This type of story usually has a single protagonist who has to save the world before the bad guys destroy everything. This fits with the expectations of readers who like supernatural thrillers. Another great example is the romance genre, where the readers are some of the most voracious and demanding in the publishing business. If you want to satisfy romance readers, then you need to deliver the HEA, the Happily Ever After, as well as obligatory scenes like the first kiss. As an example, consider The Hunger Games. The book opens in the ordinary world of Panem, where Katniss is hunting for food for her family in a district oppressed by a central government.
Then Prim is chosen for the Reaping, which is the Inciting Incident as Katniss has to make a choice that then propels her into the story. Act Two of the book is the preparation for the Games and the obstacles of the arena itself, where Katniss has to fight to survive. She faces death rather than leave Peta behind and in the Climax, defeats President Snow and wins the Games, returning to the real world of the district at the end, forever changed.
If you want readers to want to spend their precious time on your book, then you have to write a character that keeps them engaged. There are other people in the worlds of those books, but the main characters are the ones that we care about most and follow through the books and also why these became huge films as well as multi-million selling books.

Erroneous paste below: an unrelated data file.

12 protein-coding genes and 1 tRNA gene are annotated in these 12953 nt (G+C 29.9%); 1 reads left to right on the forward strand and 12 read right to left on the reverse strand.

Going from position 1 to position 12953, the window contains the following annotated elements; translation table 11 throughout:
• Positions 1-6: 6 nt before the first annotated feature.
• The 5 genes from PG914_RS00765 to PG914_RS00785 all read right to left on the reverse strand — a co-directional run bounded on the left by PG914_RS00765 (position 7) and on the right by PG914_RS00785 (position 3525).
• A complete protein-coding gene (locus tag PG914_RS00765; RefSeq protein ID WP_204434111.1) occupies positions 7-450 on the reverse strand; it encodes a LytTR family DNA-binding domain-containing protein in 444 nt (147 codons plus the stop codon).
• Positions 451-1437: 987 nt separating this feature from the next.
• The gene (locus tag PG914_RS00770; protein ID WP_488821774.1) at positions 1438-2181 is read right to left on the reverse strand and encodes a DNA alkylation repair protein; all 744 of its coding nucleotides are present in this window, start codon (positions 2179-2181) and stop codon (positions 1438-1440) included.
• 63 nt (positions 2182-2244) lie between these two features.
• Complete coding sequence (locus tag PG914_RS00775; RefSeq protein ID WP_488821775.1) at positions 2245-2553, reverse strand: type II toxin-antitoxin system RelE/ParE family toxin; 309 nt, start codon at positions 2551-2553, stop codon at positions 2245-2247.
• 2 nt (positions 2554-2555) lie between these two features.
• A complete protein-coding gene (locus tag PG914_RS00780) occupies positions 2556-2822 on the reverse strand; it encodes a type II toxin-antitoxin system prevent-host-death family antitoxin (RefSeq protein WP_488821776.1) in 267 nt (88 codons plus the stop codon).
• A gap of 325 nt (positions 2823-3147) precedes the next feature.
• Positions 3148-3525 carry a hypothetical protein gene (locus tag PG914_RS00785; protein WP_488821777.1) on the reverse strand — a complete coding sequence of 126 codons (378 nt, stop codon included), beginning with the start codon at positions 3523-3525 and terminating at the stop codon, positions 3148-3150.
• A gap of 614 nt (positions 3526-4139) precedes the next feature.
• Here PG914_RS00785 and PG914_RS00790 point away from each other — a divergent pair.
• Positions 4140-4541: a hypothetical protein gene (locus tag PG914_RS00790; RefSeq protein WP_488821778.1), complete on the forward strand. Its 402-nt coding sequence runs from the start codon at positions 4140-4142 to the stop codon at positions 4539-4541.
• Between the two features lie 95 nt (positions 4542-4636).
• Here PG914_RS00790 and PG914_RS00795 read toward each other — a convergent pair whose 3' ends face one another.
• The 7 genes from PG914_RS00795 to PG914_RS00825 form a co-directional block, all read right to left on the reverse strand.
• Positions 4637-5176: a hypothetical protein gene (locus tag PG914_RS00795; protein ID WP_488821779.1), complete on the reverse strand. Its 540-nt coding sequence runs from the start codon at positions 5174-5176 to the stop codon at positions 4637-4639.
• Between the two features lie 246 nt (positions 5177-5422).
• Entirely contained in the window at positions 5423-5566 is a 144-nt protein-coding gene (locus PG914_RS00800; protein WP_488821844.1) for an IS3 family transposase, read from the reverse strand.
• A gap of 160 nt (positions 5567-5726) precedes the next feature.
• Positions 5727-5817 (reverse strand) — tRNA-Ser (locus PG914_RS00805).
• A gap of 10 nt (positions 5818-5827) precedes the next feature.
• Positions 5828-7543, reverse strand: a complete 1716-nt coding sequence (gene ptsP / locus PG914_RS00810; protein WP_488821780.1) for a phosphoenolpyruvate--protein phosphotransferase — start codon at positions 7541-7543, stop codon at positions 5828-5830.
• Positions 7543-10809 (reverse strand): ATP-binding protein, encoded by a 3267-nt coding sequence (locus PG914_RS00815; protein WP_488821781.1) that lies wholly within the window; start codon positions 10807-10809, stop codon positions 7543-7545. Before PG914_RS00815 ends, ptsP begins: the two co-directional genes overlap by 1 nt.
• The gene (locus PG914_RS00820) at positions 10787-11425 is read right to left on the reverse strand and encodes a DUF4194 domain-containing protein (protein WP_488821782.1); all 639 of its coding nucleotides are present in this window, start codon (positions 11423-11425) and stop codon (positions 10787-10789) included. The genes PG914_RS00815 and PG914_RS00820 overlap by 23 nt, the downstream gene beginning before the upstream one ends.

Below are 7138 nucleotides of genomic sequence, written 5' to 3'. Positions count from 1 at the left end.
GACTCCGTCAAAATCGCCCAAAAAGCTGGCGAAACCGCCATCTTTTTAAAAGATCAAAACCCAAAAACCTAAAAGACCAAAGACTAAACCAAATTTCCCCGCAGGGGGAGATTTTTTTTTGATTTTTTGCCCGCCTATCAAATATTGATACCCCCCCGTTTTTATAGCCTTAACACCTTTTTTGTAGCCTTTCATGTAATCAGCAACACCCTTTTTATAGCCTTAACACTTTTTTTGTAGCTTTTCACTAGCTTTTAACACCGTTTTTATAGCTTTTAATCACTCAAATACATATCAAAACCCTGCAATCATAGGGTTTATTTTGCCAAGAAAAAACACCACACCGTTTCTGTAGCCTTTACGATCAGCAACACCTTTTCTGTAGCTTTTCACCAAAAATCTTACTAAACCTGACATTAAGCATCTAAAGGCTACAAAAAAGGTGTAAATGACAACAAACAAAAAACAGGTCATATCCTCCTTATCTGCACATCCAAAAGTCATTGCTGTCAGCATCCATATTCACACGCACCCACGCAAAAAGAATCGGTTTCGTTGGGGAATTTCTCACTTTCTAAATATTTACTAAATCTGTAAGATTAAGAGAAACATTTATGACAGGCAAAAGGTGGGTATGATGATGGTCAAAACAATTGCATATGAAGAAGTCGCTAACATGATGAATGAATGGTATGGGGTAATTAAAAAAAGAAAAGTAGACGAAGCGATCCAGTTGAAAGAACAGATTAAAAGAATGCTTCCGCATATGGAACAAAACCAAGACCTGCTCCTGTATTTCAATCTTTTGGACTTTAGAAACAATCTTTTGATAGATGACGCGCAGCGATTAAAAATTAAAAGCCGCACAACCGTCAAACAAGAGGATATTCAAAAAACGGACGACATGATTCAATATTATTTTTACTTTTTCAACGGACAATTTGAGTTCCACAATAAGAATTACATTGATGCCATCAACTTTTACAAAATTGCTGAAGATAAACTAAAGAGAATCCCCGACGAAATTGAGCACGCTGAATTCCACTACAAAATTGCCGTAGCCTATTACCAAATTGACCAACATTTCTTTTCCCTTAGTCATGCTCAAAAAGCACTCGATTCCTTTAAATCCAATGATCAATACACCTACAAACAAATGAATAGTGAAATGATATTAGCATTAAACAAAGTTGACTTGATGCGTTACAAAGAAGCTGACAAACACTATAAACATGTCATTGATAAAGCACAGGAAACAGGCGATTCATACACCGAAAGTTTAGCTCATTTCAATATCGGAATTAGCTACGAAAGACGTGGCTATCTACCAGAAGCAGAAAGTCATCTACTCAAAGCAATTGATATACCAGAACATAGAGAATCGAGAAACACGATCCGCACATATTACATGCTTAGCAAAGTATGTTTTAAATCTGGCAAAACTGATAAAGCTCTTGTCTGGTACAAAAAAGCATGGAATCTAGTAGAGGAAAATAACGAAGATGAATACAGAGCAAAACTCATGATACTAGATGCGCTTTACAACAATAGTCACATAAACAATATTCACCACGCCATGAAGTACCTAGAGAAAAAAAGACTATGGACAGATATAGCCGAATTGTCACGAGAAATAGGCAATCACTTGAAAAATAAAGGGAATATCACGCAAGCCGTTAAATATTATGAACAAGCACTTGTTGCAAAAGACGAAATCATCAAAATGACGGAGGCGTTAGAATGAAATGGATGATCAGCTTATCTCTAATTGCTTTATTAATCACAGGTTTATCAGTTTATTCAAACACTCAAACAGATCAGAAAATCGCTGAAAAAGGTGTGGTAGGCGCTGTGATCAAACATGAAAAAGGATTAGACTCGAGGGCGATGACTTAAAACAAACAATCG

Your character will also shape the Point of View you write from, and this is critical because every story is different from a different perspective. The bad guy never thinks they are the bad guy, after all. Go back to the books you love the most and you are likely to find that these are the core aspects of those stories. The Taj Mahal features in my novel, Destroyer of Worlds. You can also think about where this will happen, otherwise known as the setting. There needs to be action that takes place somewhere specific.
Game of Thrones is a great example of this. Take Jon Snow at the Wall in the North. The ice and snow bring a dark, cold tone to the experiences of the characters and makes life much harder than those who live in the golden city of Kings Landing in the sunnier south. The Hunger Games also uses setting to derive plot, with much of the first book taking place in the games arena where Katniss must survive the deadly traps set for the Tributes.
In Gone Girl , Nick must find his missing wife Amy, and figure out the psychological games she has been playing as he falls into the domestic traps she has set. Remember that plot and setting is experienced by the character and the closer you get to the emotions of the protagonist, the more your readers will resonate with the story. Because that is NOT what the author wrote the first time they put pen to paper. The reality is that everyone starts with a first draft, and most authors would never show that draft to anyone.